“I learned so much in that role because I spent a lot of time at our Cincinnati Glycerin plant, which is right down the road,” says Fischer, who in that role also learned how to coordinate with the company’s sales and order fulfillment teams. “I was at the crossroads of everything for the supply chain.”
Moving On Up
In her next role as P&G’s physical distribution leader for chemicals, which she served in for about four years, Fischer was introduced to IntelliTrans. “At the time, we were looking at transportation operations, contracts, relationships, automation opportunities, and next-gen opportunities for transportation,” Fischer explains. In 2017, as part of that process, the company implemented the IntelliTrans Global Visibility Platform (GVP).
The move was revolutionary for P&G’s chemicals business, which was previously lacking state-of-the-art supply chain and shipment visibility. “You can buy a doorknob on Amazon and see where it is at any time with a click of a button, but we were putting in extraordinary effort to know where our rail cars were,” Fischer recalls.
“We were running on spreadsheets, so the GVP was very instrumental for us in terms of taking a leap forward with technology,” she continues. “Our two physical distribution analysts continue to use it all day, every day. It was a great solution for us.”
Today, P&G has one full-time IntelliTrans contractor who Fischer calls the “cornerstone ” of the chemicals division’s physical distribution operations. “We recognize where our core competencies are and where IntelliTrans’ core competencies are, and we mesh those together,” she adds. “It’s a fantastic partnership.”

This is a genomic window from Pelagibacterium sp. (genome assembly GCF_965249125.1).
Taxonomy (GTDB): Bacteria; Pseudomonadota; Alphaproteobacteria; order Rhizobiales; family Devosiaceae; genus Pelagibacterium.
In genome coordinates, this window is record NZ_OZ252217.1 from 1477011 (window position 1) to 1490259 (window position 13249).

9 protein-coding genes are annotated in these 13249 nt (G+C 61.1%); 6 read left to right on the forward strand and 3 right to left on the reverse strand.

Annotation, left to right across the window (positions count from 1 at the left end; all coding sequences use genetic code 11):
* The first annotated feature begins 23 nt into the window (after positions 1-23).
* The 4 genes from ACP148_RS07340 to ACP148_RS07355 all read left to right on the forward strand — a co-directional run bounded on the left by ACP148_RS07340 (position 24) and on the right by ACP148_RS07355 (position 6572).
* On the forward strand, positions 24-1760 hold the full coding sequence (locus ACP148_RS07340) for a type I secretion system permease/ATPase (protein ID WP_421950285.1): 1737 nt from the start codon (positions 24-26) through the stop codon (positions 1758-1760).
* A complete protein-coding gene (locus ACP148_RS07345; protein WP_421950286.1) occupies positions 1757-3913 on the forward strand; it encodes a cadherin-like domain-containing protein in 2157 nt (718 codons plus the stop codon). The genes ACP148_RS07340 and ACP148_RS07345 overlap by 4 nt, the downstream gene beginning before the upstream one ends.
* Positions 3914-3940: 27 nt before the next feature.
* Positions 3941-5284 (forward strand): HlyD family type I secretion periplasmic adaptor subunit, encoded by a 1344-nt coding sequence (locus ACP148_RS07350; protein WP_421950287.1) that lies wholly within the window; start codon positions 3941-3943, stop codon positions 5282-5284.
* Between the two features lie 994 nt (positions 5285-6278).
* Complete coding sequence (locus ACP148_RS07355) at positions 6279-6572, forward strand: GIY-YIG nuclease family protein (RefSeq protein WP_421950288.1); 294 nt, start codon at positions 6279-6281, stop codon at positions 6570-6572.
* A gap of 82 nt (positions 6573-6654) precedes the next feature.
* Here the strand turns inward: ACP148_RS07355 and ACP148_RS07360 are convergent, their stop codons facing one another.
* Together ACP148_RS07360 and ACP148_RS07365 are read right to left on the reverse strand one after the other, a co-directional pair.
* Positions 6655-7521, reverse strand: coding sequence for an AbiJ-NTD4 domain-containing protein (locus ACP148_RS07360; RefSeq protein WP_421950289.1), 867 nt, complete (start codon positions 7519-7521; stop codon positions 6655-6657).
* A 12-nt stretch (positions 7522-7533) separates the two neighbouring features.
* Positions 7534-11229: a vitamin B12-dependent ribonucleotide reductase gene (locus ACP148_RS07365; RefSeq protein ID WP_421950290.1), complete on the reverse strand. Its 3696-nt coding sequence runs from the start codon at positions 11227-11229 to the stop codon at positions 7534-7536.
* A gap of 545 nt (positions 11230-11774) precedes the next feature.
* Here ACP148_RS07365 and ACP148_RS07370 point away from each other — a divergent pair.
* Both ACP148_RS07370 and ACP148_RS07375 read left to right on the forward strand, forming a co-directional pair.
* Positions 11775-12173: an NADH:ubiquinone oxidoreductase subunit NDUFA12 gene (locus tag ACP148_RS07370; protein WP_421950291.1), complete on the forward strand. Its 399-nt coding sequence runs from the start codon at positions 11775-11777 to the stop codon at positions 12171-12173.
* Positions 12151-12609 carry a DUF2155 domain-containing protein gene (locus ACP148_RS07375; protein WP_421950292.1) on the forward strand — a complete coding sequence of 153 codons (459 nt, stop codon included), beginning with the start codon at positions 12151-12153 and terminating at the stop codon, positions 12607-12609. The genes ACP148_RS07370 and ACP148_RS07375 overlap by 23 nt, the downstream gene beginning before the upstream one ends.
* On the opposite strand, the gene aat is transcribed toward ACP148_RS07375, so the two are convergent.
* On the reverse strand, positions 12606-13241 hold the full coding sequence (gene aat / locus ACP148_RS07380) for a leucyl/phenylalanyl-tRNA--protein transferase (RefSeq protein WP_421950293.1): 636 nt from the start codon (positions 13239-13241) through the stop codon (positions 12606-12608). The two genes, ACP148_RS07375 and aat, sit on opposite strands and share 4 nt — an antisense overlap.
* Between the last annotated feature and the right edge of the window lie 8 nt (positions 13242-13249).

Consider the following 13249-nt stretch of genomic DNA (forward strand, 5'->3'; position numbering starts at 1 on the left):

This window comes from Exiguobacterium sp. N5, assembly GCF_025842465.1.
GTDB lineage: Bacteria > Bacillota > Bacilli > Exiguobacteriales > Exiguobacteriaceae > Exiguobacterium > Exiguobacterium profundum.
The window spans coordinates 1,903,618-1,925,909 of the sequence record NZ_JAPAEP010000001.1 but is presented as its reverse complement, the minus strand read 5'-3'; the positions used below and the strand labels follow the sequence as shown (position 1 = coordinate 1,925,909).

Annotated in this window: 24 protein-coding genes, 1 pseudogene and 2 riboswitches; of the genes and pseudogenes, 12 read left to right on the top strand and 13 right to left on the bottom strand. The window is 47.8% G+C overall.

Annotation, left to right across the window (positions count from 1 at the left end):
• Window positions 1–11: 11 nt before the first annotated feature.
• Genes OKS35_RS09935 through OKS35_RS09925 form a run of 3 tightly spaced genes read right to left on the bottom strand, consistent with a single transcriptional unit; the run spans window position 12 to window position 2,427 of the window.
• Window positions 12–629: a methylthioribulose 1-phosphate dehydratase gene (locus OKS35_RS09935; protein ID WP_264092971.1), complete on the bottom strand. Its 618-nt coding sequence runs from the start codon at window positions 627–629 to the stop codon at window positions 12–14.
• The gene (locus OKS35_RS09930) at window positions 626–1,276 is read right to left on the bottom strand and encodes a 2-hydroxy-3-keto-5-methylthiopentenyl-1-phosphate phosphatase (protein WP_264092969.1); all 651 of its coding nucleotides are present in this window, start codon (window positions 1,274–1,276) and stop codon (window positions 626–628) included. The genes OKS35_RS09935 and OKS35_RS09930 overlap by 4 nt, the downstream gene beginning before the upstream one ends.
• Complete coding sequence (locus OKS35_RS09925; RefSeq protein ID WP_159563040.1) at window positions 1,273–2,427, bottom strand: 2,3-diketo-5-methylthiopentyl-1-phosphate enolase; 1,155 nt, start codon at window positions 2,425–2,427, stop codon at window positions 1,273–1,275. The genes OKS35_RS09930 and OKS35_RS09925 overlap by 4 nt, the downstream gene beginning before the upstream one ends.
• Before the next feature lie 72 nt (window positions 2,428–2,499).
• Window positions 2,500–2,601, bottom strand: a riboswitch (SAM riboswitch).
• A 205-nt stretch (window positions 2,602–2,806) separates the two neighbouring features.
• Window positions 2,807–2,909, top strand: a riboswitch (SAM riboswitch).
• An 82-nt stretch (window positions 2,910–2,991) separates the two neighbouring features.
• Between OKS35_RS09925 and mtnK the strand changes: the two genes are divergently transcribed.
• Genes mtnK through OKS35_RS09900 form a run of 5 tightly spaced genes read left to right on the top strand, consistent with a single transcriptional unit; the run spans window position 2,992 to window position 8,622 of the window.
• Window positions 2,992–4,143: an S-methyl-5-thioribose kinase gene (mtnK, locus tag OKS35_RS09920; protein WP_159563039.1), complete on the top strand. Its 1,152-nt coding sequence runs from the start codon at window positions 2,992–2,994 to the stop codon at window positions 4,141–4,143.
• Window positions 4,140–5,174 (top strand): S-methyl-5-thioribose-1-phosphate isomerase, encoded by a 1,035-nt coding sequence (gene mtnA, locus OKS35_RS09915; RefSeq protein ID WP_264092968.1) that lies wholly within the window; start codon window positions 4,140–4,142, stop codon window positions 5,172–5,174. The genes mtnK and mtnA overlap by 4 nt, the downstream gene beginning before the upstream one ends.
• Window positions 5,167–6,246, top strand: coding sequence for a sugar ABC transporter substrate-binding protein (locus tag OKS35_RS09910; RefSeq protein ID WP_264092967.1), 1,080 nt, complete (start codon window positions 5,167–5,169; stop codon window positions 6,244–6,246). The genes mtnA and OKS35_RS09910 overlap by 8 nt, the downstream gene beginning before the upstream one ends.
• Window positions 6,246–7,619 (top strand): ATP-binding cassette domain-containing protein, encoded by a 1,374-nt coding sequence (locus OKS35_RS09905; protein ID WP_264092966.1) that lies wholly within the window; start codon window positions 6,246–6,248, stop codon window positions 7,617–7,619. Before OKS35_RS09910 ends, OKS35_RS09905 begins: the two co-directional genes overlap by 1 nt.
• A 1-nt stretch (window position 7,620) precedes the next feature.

A New Opportunity: Risk & Compliance
As an Amazing Woman in Supply Chain, Fischer not only works in a male-dominated industry, but she’s also in oleochemicals—which is also dominated by male professionals. Thinking back seven years to a carrier meeting where she was the only woman in the room (with 17 males), she says the gender balance has improved, but that there’s still work to be done in that area.
To young women who are interested in supply chain careers, Fischer’s best piece of advice is to explore the areas of supply chain risk and compliance, both of which are becoming increasingly important in the modern business world. “I saw that exact major listed on an intern’s resume recently and thought to myself, ‘that’s brilliant, and probably the upcoming niche needed in supply chains,’” Fischer says, pointing out that P&G places a particularly strong emphasis on quality as an organization.
“There's quality in everything we do. All of our supply chain employees work hand-in-hand with our quality employees, and I think it's going to continue to be the way of the world,” says Fischer. “If I had a daughter today who was 18 years old and interested in supply chain, I’d tell her to think about majoring in supply chain risk and compliance.”
She’d also suggest an organizational behavior minor—something that not all up-and-coming supply chain professionals may be thinking about while in college or on the job. However, she sees it as an important piece of the overall puzzle. “In the supply chain, you deal with a lot of different components, personalities, needs, and hierarchies,” says Fischer. “If you don’t have strong relationships, then all of the fancy data, contracts, and other elements won’t come together properly.”